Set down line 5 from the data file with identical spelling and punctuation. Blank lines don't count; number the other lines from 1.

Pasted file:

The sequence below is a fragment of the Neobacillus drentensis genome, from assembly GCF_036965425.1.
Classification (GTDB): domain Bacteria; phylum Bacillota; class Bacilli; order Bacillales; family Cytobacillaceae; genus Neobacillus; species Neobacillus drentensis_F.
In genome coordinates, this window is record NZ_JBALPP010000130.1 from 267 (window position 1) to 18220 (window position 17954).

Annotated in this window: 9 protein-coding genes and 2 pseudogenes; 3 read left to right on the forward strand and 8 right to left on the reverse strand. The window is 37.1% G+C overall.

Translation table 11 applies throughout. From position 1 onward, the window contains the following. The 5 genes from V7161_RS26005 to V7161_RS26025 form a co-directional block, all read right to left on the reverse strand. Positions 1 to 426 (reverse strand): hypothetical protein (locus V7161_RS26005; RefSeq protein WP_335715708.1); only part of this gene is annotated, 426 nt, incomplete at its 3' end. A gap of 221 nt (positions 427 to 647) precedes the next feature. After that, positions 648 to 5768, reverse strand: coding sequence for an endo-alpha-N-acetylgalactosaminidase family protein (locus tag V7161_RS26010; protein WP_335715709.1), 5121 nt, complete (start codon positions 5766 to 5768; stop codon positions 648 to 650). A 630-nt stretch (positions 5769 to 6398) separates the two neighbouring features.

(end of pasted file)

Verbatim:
Translation table 11 applies throughout. From position 1 onward, the window contains the following. The 5 genes from V7161_RS26005 to V7161_RS26025 form a co-directional block, all read right to left on the reverse strand. Positions 1 to 426 (reverse strand): hypothetical protein (locus V7161_RS26005; RefSeq protein WP_335715708.1); only part of this gene is annotated, 426 nt, incomplete at its 3' end. A gap of 221 nt (positions 427 to 647) precedes the next feature. After that, positions 648 to 5768, reverse strand: coding sequence for an endo-alpha-N-acetylgalactosaminidase family protein (locus tag V7161_RS26010; protein WP_335715709.1), 5121 nt, complete (start codon positions 5766 to 5768; stop codon positions 648 to 650). A 630-nt stretch (positions 5769 to 6398) separates the two neighbouring features.